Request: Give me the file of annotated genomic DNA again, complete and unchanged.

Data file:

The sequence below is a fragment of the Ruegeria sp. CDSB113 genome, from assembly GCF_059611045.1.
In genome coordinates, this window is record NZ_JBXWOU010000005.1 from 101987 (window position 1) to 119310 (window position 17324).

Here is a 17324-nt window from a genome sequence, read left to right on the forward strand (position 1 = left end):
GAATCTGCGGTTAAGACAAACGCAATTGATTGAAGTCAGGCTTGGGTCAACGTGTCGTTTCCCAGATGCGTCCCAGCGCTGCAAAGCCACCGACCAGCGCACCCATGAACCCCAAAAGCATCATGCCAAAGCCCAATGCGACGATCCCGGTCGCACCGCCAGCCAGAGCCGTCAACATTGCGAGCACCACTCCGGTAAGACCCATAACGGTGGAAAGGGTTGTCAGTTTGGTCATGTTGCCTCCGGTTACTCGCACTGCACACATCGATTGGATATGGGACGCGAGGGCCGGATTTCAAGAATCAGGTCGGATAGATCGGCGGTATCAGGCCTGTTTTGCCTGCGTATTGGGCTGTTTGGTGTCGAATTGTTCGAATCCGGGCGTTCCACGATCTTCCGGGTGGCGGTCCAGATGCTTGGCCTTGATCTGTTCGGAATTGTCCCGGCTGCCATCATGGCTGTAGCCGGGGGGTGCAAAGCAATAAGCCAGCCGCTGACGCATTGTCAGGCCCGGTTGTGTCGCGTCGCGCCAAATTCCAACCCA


The sequence below is a fragment of the Ruegeria sp. CDSB113 genome, from assembly GCF_059611045.1.
In genome coordinates, this window is record NZ_JBXWOU010000005.1 from 101987 (window position 1) to 119310 (window position 17324).

Here is a 17324-nt window from a genome sequence, read left to right on the forward strand (position 1 = left end):
GAATCTGCGGTTAAGACAAACGCAATTGATTGAAGTCAGGCTTGGGTCAACGTGTCGTTTCCCAGATGCGTCCCAGCGCTGCAAAGCCACCGACCAGCGCACCCATGAACCCCAAAAGCATCATGCCAAAGCCCAATGCGACGATCCCGGTCGCACCGCCAGCCAGAGCCGTCAACATTGCGAGCACCACTCCGGTAAGACCCATAACGGTGGAAAGGGTTGTCAGTTTGGTCATGTTGCCTCCGGTTACTCGCACTGCACACATCGATTGGATATGGGACGCGAGGGCCGGATTTCAAGAATCAGGTCGGATAGATCGGCGGTATCAGGCCTGTTTTGCCTGCGTATTGGGCTGTTTGGTGTCGAATTGTTCGAATCCGGGCGTTCCACGATCTTCCGGGTGGCGGTCCAGATGCTTGGCCTTGATCTGTTCGGAATTGTCCCGGCTGCCATCATGGCTGTAGCCGGGGGGTGCAAAGCAATAAGCCAGCCGCTGACGCATTGTCAGGCCCGGTTGTGTCGCGTCGCGCCAAATTCCAACCCA